Nowhere Boy finds relative entertainment and drama, in Lennon’s legend. It’s not essential viewing and but entertaining nonetheless.

The TV Film choices For Friday/Saturday
Friday 14th May
-          Red Dragon – TV3, 22:00
(2002, Detective/Thriller) The FBI agent who first captured Hannibal Lecter is called out of retirement to catch a demented murderer dubbed the Tooth Fairy, who slaughters a family whenever there is a full moon - forcing the detective to draw on the imprisoned cannibal's expertise. Thriller prequel adapted from the first of Thomas Harris's Lecter novels, starring Anthony Hopkins, Edward Norton, Ralph Fiennes and Philip Seymour Hoffman.

-          The Island – ITV2, 21:00
(2005, Science Fiction) The naive survivors of an apparent ecological disaster work, rest and play inside their utopian sealed community in the year 2019, each hoping to win a ticket to an idyllic island in a regular lottery draw. However, a curious inhabitant discovers the restricted society is a facade shielding a sinister cloning operation and is determined to escape. Sci-fi thriller, starring Ewan McGregor, Scarlett Johansson, Sean Bean and Steve Buscemi. Including Entertainment News Update.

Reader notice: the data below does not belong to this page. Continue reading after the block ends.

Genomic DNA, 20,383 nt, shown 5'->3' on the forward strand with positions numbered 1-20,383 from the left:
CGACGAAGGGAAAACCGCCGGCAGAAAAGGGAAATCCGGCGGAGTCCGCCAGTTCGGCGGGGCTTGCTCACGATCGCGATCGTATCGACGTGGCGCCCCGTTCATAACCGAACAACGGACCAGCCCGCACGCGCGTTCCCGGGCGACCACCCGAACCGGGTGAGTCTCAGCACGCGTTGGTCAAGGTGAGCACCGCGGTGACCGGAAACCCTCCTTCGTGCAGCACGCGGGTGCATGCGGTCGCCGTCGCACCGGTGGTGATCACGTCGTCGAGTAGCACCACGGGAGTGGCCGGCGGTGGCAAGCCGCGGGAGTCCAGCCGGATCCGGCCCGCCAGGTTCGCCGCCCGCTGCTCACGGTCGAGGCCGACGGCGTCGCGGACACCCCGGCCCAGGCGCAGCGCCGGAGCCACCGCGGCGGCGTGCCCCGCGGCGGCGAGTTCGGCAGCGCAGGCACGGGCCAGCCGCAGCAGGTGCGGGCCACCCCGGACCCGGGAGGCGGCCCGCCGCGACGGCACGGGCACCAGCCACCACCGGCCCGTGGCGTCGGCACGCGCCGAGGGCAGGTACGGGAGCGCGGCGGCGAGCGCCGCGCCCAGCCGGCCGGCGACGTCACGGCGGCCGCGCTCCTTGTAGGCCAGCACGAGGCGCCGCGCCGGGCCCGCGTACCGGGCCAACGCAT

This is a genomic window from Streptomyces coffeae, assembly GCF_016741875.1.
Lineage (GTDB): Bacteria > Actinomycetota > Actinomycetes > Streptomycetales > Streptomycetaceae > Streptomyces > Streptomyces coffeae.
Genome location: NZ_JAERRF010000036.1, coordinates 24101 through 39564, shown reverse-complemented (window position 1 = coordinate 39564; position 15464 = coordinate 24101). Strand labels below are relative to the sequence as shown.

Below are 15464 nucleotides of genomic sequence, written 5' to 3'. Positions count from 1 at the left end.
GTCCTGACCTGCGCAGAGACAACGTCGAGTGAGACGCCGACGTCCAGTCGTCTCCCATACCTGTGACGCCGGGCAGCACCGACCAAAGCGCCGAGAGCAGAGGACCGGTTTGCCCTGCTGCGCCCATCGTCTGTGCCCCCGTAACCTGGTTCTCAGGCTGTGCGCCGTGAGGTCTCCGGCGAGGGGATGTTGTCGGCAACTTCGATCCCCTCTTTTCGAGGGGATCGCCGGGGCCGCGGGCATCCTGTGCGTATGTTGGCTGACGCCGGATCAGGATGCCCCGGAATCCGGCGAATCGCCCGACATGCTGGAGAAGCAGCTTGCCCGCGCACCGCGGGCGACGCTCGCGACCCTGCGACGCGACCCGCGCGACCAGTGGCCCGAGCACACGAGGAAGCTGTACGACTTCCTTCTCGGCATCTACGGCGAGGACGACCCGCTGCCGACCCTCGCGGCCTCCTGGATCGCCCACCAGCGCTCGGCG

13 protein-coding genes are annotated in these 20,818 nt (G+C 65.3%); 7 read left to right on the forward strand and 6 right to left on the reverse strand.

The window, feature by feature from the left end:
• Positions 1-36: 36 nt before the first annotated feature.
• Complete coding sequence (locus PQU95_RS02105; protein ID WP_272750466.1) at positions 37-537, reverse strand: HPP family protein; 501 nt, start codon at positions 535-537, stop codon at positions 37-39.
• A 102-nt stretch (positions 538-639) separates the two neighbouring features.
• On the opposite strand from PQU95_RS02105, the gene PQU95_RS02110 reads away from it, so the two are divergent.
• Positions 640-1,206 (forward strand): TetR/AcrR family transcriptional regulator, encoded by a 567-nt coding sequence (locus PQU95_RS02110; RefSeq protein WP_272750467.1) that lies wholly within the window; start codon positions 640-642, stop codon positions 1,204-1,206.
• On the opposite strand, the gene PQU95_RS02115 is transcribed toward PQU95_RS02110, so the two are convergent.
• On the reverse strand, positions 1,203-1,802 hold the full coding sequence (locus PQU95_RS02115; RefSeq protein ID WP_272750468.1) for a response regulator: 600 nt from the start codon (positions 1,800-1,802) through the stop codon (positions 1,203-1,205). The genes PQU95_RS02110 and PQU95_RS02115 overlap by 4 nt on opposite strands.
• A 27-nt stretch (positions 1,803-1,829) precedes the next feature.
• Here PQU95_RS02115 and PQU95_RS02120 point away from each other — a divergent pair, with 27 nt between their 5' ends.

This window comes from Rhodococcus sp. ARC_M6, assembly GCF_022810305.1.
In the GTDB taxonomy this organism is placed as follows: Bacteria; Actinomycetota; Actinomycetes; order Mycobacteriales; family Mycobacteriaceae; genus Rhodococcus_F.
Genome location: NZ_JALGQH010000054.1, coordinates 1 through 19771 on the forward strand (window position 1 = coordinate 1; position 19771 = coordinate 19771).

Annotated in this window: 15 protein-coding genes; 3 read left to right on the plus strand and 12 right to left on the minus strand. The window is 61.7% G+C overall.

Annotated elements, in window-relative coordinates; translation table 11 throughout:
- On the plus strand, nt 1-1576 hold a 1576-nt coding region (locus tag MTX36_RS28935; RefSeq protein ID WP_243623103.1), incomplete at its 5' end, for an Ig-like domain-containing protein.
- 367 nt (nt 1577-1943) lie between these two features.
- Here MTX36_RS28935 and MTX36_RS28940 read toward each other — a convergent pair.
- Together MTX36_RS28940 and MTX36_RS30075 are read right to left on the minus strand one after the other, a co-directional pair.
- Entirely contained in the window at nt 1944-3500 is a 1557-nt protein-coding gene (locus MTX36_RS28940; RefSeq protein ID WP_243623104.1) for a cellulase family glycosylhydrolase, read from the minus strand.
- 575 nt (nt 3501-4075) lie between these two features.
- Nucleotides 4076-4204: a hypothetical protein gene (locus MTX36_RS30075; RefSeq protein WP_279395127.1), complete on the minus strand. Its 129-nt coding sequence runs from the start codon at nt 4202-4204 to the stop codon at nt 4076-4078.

Saturday 8th May
-          Die Hard – Channel 4, 21:00
(1988, Action) New York cop John McClane is in LA to visit his wife and kids over the Christmas holiday. Stopping off at his wife's place of work - an office in a Japanese-owned skyscraper - he finds the building hijacked by terrorists, who are holding the corporation's staff to ransom - and only he has the ability to fight back. Action thriller, starring Bruce Willis, Alan Rickman and Bonnie Bedelia.

-          Saturday Night Fever – Channel 4, 23:35
(1977, General Movie/Drama) A streetwise Brooklyn teenager struggles to cope with a dead end job and a dysfunctional family, but finds an escape in the disco scene, where he falls in love with a girl dreaming of breaking free from her equally poor background to pursue a brighter future in Manhattan, Drama, starring John Travolta, Karen Lynn Gorney and Paul Pape, and featuring songs by the Bee Gees.

-          Armageddon – TG4, 22:00
(1998, Space/Thriller) NASA discovers an asteroid the size of Texas is on a collision course with Earth, so a drilling expert is recruited to train up a team of misfits, who will transport a nuclear device into outer space to destroy it - but having had no training in space travel, the reluctant astronauts find themselves seriously out of their depth. Sci-fi thriller, with Bruce Willis, Ben Affleck, Liv Tyler, Michael Clarke Duncan, Billy Bob Thornton and Steve Buscemi.